Herman George Ouseley was born in Guyana on 24 March, 1945, and came to live in England when he was 11. He was educated at William Penn School and Catford College, where he gained a diploma in municipal administration.
“I have always drawn inspiration from my mother, who came from Guyana in 1956 (British Guiana then), who was a nurse but did several other jobs just to keep the family together and to meet her obligations in life as she saw it. Her enthusiasm created a desire in me to pursue a career in public service. This, I regarded, as a privilege and soon found that, the so called “public service ethos,” was a source of motivation to help others to meet their particular needs and to fulfil obligations to the communities and wider society being served.”
He was appointed as the first principal race relations advisor in local government, and served as Head of the GLC’s Ethnic Minority Unit. He later became Chief Executive of the London Borough of Lambeth and the former Inner London Education Authority, responsible for over 1000 schools and colleges across the capital. In 1993, he became the executive chairman of the Commission for Racial Equality, a position he held until 2000. He is widely credited with having restored the CRE’s flagging credibility.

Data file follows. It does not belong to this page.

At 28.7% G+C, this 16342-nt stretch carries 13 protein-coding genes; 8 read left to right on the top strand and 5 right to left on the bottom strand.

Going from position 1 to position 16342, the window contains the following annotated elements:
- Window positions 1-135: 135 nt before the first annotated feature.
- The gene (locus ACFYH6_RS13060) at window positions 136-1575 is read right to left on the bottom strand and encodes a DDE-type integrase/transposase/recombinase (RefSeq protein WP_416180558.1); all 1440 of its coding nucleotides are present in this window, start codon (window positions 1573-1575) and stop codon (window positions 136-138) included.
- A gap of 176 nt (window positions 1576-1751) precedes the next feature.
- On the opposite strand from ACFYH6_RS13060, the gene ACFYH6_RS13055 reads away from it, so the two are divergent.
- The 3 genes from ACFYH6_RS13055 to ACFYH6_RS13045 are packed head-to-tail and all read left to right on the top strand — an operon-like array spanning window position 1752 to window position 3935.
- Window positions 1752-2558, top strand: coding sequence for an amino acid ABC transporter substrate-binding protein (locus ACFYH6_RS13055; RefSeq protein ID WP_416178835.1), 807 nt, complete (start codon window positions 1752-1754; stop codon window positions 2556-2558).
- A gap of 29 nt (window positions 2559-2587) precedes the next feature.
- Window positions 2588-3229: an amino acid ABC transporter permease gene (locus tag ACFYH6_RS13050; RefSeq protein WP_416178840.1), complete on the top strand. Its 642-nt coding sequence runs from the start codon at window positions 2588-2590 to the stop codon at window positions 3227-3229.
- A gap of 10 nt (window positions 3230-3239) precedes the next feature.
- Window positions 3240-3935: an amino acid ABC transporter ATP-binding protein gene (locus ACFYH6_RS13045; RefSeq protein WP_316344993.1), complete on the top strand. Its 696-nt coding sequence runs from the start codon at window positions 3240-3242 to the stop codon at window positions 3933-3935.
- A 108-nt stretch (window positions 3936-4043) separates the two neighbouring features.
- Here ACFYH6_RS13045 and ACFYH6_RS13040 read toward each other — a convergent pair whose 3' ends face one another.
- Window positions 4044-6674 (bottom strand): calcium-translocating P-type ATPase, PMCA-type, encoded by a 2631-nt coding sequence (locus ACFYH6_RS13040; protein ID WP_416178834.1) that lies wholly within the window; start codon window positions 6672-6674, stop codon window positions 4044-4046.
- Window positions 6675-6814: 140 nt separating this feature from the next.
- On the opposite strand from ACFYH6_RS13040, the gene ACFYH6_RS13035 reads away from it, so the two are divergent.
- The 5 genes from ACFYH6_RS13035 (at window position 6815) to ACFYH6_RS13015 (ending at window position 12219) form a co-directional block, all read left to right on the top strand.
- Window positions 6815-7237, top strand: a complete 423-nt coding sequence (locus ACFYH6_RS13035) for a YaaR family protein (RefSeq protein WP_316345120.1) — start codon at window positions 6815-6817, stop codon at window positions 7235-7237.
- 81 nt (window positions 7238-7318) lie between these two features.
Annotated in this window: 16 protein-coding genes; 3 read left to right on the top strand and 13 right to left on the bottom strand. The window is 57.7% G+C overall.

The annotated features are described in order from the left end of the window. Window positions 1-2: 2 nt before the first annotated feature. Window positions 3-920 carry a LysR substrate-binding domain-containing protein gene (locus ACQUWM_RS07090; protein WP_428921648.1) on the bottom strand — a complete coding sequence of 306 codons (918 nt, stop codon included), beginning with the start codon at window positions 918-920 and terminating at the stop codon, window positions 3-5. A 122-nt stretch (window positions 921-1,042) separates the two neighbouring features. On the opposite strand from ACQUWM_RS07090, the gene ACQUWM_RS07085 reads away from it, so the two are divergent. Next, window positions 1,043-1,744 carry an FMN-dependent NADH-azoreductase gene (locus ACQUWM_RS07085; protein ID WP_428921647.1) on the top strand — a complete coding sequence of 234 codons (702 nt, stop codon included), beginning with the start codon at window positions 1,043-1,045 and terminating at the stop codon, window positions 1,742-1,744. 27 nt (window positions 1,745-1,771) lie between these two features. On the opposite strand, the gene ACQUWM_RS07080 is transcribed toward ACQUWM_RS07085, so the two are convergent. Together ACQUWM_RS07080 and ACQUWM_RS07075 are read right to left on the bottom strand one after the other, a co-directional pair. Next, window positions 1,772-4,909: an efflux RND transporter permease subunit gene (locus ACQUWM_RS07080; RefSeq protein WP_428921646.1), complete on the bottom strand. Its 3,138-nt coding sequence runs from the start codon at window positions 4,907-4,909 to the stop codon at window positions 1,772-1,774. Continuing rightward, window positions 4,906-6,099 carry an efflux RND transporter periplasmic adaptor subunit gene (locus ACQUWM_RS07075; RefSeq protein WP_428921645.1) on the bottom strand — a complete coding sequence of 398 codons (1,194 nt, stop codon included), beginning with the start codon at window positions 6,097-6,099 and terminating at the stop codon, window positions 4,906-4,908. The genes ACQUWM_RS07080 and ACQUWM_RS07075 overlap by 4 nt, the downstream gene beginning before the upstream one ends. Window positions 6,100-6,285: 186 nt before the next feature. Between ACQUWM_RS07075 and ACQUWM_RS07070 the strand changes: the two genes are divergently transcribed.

He is often called upon to chair independent inquiries into racism, be it in the educational system, or the Bradford riots. He is actively involved in the work of many independent and voluntary organisations including the Institute of Race Relations and the Ethnic Minority Foundation. He is non-Executive Director of Focus Consultancy Ltd, Brooknight Security Ltd and Quiktrak.
Herman Ouseley is also the Chair of the Chandran Trust (formerly PRESET Education and Training trust), Kick-It-Out plc (Let’s kick racism out of football campaign), Policy Research Institute on Ageing & Ethnicity (University of Central England). He is the recipient of 13 honorary degrees.
He devotes much of his time voluntarily in providing personal and professional advice and mentoring for individuals and is involved in inspirational and motivational speech-making at schools, colleges and for staff groups in the workplace. When he finds the odd moments for himself, he remembers that he has an extended family who value his existence and presence as well as many trusted and lovable friends, who provide support and inspiration.
“I would like to be remembered for living the life I loved and loving the life I lived. I thoroughly enjoyed public serving, working with people on behalf of the people and enjoyed being loved by people who appreciated me for such an attribute.”
Sources: 100 great Black Britons; Operation BV